Plimoth Plantation that are addressed in each chapter. Some jobs that were very important to the pilgrims at the time do not exist anymore. Discuss why that might be with your children. Priscilla spends her days working her spinning wheel. Do you know anyone who works with fiber arts and spins? Perhaps you can locate videos online to see how a spinning wheel works. Interesting fact: The first chore taught to children, as young as three years old, was how to spin wool into yarn using a hand spinner. Priscilla was barely eighteen when she arrived in the New World, but she’d been spinning yarn from her toddler days. Want to hear more? Visit Miss Kathy at PageantWagonPublishing.com and click on the PODCASTS page, where you’ll find this article dramatized in Episode #21 plus don’t miss story of the pilgrims coming to America and the first Thanksgiving in Episode #3, From Leyden to Liberty: A Thanksgiving Tale. The show features a few extras, PLUS— links to Miss Kathy’s five-part blog post series on the epic tale of the pilgrim’s story—a great resource for teaching and learning American history.
RUBY magazine is now available in print! Every issue of RUBY magazine can now be purchased as a print publication. Now you can have a copy of our beautiful magazine to share with your friends and family. To purchase RUBY magazine in print, please visit the RUBY blog at www.rubyforwomen.com where you will find the link for each issue.
Why I Wear a Cross by Katherine Corrigan I gave our oldest granddaughter a very special 18th birthday present. I asked her permission to share the letter that I included with RUBY readers, she was very happy to say yes. The following is from that letter.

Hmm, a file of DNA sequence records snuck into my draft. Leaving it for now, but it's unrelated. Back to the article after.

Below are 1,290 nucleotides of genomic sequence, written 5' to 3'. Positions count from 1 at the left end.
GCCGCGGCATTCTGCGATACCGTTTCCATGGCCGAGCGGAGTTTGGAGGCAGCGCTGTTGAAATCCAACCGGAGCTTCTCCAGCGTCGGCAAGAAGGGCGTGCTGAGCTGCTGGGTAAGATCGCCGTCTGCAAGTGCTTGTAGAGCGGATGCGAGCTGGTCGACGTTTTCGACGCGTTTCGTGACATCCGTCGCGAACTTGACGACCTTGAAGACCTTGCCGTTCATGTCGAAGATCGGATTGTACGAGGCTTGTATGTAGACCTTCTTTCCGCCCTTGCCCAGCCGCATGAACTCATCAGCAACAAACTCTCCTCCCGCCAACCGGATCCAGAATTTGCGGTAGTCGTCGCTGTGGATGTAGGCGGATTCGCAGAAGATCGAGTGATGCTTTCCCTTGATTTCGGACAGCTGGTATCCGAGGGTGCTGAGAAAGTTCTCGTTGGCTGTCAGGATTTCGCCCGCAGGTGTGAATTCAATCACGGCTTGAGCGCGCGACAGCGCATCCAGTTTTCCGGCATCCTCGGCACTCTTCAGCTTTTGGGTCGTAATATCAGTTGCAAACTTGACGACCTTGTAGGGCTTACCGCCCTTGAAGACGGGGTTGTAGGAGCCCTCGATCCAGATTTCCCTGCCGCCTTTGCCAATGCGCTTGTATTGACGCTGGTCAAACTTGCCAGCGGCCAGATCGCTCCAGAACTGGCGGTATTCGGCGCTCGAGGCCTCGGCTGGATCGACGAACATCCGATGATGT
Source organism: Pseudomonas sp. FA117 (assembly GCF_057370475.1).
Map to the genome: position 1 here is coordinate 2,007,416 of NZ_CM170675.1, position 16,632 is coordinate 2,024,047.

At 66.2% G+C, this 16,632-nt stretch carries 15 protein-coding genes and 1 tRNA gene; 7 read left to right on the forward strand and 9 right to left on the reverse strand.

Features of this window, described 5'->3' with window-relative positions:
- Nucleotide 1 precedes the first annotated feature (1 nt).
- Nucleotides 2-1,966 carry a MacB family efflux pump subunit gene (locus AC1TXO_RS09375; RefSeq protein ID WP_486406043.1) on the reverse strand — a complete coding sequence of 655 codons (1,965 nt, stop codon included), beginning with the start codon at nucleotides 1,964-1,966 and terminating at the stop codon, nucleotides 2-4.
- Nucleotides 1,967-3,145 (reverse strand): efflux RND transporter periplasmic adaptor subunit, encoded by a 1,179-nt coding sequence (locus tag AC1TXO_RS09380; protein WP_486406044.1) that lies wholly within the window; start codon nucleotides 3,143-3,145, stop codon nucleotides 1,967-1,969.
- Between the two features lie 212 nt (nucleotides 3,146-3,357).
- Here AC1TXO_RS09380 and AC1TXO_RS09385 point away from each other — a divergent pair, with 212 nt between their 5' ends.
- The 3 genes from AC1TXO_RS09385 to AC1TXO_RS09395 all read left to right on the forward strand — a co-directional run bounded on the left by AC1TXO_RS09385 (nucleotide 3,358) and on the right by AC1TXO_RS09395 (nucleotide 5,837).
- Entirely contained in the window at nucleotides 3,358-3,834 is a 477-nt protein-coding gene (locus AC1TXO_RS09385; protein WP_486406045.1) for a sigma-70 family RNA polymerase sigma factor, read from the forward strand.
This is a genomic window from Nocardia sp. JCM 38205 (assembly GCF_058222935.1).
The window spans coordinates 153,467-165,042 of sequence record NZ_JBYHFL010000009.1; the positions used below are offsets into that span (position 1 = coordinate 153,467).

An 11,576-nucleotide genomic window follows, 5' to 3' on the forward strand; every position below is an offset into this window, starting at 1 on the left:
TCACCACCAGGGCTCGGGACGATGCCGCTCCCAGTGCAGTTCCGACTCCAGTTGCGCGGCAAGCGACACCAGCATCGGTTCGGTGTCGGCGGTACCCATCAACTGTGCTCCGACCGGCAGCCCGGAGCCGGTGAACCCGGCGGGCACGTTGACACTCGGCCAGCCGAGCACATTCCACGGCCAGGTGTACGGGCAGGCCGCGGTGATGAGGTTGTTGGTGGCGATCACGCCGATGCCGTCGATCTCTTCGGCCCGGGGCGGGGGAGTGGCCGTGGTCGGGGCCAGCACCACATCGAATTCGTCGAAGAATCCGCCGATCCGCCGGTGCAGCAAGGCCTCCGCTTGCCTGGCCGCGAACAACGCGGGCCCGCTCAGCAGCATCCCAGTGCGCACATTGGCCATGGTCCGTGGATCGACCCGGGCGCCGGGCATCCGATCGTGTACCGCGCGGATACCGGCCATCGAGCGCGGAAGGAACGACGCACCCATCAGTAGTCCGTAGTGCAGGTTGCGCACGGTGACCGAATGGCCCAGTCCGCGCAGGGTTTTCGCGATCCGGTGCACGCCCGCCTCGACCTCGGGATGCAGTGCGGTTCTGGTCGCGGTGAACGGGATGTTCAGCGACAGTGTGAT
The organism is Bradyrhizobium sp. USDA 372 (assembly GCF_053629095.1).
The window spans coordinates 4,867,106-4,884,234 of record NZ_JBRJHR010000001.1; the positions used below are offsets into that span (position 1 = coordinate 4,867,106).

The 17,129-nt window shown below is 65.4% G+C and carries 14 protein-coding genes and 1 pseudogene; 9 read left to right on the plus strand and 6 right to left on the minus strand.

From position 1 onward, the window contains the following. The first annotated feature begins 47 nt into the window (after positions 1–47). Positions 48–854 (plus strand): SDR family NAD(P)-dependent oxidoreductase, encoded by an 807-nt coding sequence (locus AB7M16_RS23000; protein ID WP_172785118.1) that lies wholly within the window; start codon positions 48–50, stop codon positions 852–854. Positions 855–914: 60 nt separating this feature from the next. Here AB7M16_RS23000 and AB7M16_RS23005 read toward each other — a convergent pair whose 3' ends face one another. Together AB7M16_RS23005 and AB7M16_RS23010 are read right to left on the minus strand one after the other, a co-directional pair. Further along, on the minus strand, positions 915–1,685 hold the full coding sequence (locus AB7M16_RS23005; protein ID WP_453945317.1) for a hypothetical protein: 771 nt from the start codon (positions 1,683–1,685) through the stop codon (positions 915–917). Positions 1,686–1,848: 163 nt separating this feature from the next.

Dearest Granddaughter, When you asked me for a cross necklace for your birthday I was pleasantly surprised. I know your religion does not acknowledge the cross in their teachings. Did I ever tell you that I received my first cross necklace on my 13th birthday? I was so proud to wear it to Church that week. I remember walking to the front of the church and kneeling to receive my first Holy Communion with my back straight and felt so proud in the moment. I whispered to our Pastor that I was wearing a new cross necklace and he smiled and touched my shoulder as he presented me with the body of Christ. Granddaughter, Iâ€™m giving you this crystal cross necklace from my jewelry box and also one that Grandpa and I bought for you. Each necklace is delicate and makes a quiet statement of faith. I have worn a cross necklace every day for 44 years. The necklace I have worn for the past 18 years was a birthday gift from your Grandpa. I wear a cross necklace because it is a symbol of faith, trust and sacrifice. It is a beautiful representation of the greatest act of love. God has taken the most dreadful symbol in human history and turned into a symbol of hope and beauty for those who trust in Him. When you look in the mirror and you see your lovely cross necklace I pray it reminds you of a God who loves you beyond what you can ever imagine. I pray your cross necklace reminds you of our lord and savior Jesus Christ and that he gave his life for you, and of a God who wants to offer you so much more than the dreams of a broken world. Wear your cross necklace proudly my Sweet Girl.. If God can take a cross and use it for his glory and our benefit, imagine what he can do with the trials of your life as you give it over to him. I love you very much and I do hope these cross necklaces will mean as much to you as they do to me. Happy birthday and I love you. Grandma